The Serious Fraud Office does not provide services to the public within the terms of the Better Quality Services Initiative. However, it does actively manage its business processes and continually seeks to deliver efficiency gains across all its outputs. As an example, last year the office undertook a fundamental review of pay and reward structures and introduced pay progression and fluid grading.
Mr. Blunkett: Eleven people have so far been detained using powers in Part IV of the Anti-terrorism, Crime and Security Act 2001. Eight were detained in December 2001, one in February 2002, and two yesterday.
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Mr. Evans: To ask the Secretary of State for the Home Department how many offenders have been released from prison with electronic tags in (a) Wales and (b) Lancashire; and how many of these went on to commit further crime while wearing the electronic tag in (i) 2000 and (ii) 2001. 
Beverley Hughes: Since the home detention curfew scheme started on 28 January 1999, the number of offenders successfully placed onto the scheme to an address in (a) Wales is 1,549 in 2000 and 1,528 in 2001 and in (b) Lancashire is 521 in 2000 and 447 in 2001.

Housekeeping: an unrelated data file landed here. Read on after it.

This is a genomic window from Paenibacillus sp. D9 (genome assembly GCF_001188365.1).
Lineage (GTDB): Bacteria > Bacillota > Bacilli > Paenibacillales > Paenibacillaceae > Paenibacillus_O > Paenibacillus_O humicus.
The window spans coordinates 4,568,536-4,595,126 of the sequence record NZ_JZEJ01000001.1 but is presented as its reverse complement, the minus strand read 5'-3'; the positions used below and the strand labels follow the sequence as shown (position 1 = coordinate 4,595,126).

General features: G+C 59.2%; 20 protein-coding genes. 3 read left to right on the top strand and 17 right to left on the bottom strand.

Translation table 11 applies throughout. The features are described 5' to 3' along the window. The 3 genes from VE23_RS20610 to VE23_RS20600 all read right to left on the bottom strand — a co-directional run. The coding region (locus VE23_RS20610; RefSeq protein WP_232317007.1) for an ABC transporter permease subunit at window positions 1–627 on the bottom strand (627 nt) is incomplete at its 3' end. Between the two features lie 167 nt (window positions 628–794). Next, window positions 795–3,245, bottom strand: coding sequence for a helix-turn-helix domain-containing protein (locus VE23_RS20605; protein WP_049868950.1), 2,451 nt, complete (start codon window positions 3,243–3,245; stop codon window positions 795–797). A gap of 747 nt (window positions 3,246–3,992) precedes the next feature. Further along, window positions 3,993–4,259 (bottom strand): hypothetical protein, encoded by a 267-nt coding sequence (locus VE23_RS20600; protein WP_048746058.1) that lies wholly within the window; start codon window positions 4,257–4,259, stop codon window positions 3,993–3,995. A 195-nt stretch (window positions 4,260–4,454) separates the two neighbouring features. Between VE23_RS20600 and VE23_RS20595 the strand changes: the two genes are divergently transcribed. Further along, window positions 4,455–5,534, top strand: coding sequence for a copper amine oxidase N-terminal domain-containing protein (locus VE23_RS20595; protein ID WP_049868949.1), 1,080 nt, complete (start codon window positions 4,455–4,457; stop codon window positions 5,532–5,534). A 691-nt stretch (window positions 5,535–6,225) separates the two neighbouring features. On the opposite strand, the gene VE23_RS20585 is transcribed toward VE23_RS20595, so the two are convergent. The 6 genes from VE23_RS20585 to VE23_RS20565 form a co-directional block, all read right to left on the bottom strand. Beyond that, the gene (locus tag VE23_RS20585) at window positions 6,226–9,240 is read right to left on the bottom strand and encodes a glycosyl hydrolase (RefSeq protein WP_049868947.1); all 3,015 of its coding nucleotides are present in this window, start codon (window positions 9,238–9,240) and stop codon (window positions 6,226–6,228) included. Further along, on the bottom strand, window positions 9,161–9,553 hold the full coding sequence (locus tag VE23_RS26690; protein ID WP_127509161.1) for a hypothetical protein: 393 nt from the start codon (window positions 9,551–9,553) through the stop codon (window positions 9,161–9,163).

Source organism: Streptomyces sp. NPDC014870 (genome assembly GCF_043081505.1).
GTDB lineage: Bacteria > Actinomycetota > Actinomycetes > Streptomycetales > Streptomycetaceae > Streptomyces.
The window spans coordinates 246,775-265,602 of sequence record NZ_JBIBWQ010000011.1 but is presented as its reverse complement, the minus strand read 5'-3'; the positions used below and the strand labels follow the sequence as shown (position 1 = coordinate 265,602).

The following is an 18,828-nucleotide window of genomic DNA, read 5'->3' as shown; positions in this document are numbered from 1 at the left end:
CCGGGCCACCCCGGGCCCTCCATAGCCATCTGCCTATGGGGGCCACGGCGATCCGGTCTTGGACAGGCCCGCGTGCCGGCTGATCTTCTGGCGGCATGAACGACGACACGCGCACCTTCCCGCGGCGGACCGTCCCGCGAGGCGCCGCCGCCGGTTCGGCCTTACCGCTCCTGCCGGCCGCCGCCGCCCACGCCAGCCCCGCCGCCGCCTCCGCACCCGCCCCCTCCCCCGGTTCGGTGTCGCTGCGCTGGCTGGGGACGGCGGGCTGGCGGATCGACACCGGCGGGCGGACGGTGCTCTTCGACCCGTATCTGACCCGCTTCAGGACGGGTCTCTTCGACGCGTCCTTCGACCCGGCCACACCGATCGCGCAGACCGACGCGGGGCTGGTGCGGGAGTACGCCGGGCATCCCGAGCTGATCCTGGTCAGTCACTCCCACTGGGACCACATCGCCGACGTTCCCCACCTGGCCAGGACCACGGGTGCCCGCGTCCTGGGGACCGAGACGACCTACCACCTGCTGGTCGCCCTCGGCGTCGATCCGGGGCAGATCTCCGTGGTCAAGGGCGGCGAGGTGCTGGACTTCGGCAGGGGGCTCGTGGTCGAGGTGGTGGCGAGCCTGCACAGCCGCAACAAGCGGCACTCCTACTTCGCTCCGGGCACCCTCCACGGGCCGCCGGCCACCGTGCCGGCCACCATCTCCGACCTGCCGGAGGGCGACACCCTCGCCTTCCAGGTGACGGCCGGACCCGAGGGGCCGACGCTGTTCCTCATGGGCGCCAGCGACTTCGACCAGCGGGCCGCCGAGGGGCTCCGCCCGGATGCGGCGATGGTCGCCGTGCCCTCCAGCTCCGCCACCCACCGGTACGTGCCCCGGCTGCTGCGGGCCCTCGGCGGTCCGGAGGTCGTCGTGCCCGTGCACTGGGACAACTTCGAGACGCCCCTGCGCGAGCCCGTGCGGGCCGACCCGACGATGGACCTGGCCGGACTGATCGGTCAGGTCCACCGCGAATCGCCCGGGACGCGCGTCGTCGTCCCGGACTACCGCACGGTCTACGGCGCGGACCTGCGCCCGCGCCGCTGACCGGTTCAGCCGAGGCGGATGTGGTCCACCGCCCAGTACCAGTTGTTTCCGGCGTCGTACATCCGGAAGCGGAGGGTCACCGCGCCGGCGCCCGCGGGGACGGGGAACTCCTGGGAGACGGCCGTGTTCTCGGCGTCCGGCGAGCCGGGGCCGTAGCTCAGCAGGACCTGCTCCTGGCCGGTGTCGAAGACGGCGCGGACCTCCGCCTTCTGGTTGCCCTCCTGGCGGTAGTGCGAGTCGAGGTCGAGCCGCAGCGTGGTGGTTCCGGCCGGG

The data on offenders who have been reported as either cautioned, convicted or are awaiting prosecution for an offence while they were subject to the scheme is collated centrally and to break this information down into regions or counties would incur disproportionate cost.
Mr. Keith Bradley: The Home Office does not directly inspect individual victim support schemes. Under the terms of the annual Home Office grant to victim support, each local scheme is normally reviewed by Victim Support's National Office on a three-year cycle. The last such review of the Weston-Super-Mare scheme was undertaken in January 2000.
The general law underpins this approach. The Obscene Publications Act 1959 is the principal control on broadcast and published works, including material published via the internet, and makes it a criminal offence to publish any article which, in the view of the court, tends to "deprave and corrupt" those who are likely to read, see or hear it. In addition, under the Indecent Displays (Controls) Act 1981 it is an offence to display any indecent material in a public place or where it can be seen from a public place. In addition, where a publication does not fall under these controls, most newsagents abide by a voluntary code of practice, placing pornographic magazines on the top shelves and refusing to sell them to young people under 18.
The internet, while offering many positive opportunities to children, presents a particular challenge in this area and the Government established a Task Force on Child Protection on the Internet in March 2001 with representatives from the internet industry, child welfare
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organisations, the police, the Government, the main opposition parties and others. The objectives of the task force include:
developing effective safeguards for children using the Internet and improved mechanisms for reporting online crimes and concerns about activity online; and
raising awareness of adults and children of how to surf the net and use chat rooms safely.